The trouble in Crooked Hollow started when Bullseye Goodwin rode into town the day after Christmas and took every man in the Sunny Saloon to the woodshed over a “friendly” game of cards.
Lawful Pearson, who owned the place, didn’t much like seeing his customers bilked out of their money by a fella he reckoned was a card sharp at best and more than likely an outright cheat.
The two men exchanged words, and Lawful tossed Bullseye out of his tavern, with instructions to never come back.
And Bullseye hadn’t come back … but he had opened up his own saloon across the street — the Thirsty Toad.
Over the next few months, Bullseye built his business to cater to a rough crowd who rankled plenty of locals, but who also brought money with them.
Sides were drawn, and Crooked Hollow was divided pretty much down the middle.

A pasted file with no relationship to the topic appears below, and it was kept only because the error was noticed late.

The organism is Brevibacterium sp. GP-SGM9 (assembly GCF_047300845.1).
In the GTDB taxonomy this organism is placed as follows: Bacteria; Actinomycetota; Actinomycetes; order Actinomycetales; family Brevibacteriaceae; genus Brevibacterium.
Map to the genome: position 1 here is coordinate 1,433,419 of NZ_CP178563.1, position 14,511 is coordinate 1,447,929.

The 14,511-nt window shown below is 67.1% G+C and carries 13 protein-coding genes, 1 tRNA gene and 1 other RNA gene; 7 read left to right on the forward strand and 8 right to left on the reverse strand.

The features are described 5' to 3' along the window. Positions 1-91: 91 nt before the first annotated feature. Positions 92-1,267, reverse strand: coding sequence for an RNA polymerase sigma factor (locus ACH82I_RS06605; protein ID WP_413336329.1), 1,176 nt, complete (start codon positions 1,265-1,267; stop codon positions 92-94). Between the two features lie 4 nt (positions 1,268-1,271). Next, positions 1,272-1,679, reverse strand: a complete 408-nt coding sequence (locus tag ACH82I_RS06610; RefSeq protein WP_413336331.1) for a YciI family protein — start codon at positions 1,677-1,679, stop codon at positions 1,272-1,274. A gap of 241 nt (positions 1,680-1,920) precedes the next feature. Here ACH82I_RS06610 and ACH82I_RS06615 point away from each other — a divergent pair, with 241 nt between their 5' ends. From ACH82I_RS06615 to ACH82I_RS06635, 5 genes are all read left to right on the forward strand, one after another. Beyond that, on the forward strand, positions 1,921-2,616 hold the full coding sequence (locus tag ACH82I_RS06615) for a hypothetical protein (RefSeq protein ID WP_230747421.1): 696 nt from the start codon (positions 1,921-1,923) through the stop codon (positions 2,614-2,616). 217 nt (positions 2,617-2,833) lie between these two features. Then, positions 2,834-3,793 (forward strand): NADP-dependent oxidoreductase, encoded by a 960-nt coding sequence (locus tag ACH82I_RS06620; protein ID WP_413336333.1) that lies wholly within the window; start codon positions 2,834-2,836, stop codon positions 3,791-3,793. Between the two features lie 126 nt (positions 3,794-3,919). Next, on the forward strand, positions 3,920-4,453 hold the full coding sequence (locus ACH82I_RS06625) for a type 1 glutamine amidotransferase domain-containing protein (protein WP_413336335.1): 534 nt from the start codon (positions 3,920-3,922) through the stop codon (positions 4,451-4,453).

For the most part Bullseye and Lawful managed to avoid each other, but it wasn’t uncommon for their patrons to dust it up late at night. Then there were the lawsuits flying both ways, each man trying to shut down the other.
And it was as they headed to the magistrate’s office one morning that all heck broke loose.
One of the men said something that chafed the other, and a roaring fistfight erupted. The ruckus rolled out into the middle of town, and the hombres came up with their pistols cocked.
Each had just drawn a bead on the other when a thunderous rumbling stopped them cold. The men turned just in time to see … the bedroom door fly open.
Mabel stomped in and snatched the toy guns from her two sons.
“Have you been fighting again?” She demanded. “Well, looks like these six-shooters belong to me now … Pardners.”